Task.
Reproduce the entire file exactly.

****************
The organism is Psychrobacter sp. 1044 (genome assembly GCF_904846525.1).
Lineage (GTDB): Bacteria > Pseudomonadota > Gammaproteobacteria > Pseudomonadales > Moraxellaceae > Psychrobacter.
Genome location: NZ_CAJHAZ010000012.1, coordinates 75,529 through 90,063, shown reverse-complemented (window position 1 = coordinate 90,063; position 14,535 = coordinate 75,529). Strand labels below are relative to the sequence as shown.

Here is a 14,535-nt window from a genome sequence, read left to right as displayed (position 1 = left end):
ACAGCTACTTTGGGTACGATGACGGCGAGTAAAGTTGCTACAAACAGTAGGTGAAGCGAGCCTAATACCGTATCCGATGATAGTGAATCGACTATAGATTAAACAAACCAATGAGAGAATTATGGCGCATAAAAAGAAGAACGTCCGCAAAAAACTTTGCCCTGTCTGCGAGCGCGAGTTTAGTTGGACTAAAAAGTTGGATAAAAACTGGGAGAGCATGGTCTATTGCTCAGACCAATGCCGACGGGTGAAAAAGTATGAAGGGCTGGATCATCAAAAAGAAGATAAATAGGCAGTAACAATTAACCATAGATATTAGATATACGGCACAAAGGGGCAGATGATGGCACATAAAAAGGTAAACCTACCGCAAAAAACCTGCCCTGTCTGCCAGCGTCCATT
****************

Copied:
The organism is Psychrobacter sp. 1044 (genome assembly GCF_904846525.1).
Lineage (GTDB): Bacteria > Pseudomonadota > Gammaproteobacteria > Pseudomonadales > Moraxellaceae > Psychrobacter.
Genome location: NZ_CAJHAZ010000012.1, coordinates 75,529 through 90,063, shown reverse-complemented (window position 1 = coordinate 90,063; position 14,535 = coordinate 75,529). Strand labels below are relative to the sequence as shown.

Here is a 14,535-nt window from a genome sequence, read left to right as displayed (position 1 = left end):
ACAGCTACTTTGGGTACGATGACGGCGAGTAAAGTTGCTACAAACAGTAGGTGAAGCGAGCCTAATACCGTATCCGATGATAGTGAATCGACTATAGATTAAACAAACCAATGAGAGAATTATGGCGCATAAAAAGAAGAACGTCCGCAAAAAACTTTGCCCTGTCTGCGAGCGCGAGTTTAGTTGGACTAAAAAGTTGGATAAAAACTGGGAGAGCATGGTCTATTGCTCAGACCAATGCCGACGGGTGAAAAAGTATGAAGGGCTGGATCATCAAAAAGAAGATAAATAGGCAGTAACAATTAACCATAGATATTAGATATACGGCACAAAGGGGCAGATGATGGCACATAAAAAGGTAAACCTACCGCAAAAAACCTGCCCTGTCTGCCAGCGTCCATT